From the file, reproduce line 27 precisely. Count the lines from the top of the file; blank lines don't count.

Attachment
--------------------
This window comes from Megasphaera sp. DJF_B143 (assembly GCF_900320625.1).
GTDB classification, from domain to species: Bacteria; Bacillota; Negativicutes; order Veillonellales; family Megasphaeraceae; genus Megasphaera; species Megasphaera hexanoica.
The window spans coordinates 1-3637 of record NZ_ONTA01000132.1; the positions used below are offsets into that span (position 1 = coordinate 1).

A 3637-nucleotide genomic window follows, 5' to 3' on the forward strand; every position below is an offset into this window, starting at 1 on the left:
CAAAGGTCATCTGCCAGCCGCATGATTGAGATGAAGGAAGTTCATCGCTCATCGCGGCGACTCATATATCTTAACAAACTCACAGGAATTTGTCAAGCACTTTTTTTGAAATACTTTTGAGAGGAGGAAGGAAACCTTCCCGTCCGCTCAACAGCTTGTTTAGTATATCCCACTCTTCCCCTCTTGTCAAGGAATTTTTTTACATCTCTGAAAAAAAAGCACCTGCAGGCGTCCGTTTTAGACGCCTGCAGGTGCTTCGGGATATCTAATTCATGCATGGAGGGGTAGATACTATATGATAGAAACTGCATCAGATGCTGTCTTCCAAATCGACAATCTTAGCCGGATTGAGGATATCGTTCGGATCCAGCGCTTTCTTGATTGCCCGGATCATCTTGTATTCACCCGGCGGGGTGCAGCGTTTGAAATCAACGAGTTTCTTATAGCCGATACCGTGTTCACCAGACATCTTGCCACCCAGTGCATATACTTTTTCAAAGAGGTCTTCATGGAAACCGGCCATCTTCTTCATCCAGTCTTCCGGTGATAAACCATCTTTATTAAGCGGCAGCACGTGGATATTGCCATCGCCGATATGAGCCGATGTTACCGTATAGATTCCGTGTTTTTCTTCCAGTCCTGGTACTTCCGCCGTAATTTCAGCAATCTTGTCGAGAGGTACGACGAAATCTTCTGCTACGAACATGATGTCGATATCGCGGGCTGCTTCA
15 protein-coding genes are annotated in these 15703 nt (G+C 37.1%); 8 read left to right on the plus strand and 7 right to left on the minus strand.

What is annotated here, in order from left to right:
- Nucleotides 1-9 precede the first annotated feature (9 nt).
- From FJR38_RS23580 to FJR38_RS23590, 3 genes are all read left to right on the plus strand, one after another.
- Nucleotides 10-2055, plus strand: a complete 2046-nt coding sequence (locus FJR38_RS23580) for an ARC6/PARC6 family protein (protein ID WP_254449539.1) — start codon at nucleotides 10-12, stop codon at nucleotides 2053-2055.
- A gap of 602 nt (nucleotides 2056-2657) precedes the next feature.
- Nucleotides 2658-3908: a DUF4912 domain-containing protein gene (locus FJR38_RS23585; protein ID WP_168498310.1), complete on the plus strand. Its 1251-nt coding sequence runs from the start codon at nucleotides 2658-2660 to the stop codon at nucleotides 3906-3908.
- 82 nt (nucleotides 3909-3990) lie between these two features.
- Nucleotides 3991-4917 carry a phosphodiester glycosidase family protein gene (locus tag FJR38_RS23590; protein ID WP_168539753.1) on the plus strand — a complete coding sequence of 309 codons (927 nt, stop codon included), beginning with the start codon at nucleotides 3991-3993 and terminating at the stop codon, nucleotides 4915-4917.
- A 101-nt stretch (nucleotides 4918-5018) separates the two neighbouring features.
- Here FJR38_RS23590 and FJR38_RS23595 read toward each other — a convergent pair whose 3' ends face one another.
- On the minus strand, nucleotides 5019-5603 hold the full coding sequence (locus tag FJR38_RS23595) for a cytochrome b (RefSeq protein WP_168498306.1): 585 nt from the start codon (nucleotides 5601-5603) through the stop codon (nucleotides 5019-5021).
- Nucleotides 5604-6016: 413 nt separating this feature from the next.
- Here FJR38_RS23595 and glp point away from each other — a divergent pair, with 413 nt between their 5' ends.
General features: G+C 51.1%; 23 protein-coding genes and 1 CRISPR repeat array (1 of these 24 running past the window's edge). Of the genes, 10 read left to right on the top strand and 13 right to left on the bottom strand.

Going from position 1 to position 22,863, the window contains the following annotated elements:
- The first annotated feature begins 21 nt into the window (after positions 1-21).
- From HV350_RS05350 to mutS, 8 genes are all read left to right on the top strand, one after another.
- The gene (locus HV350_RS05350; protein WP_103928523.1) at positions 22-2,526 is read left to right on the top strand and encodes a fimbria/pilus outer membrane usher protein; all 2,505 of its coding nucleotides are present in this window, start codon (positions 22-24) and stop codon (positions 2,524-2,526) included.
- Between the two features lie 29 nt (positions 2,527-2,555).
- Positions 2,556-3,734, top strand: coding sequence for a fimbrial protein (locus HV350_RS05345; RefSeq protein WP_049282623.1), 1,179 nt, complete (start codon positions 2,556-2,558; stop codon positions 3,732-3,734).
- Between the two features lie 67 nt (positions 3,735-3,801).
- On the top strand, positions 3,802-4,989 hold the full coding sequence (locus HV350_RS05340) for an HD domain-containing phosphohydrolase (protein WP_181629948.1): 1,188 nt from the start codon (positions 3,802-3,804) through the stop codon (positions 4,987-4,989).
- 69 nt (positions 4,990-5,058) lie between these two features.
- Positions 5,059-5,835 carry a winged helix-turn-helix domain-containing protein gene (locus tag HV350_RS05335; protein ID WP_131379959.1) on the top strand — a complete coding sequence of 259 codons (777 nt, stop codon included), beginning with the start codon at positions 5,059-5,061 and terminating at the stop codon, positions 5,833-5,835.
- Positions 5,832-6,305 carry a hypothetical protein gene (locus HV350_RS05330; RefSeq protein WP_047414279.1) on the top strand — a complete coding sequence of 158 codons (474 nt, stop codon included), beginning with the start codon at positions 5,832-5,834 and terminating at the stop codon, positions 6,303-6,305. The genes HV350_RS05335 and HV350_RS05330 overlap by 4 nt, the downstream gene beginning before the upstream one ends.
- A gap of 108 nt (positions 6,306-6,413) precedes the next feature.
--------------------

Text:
- Between the two features lie 67 nt (positions 3,735-3,801).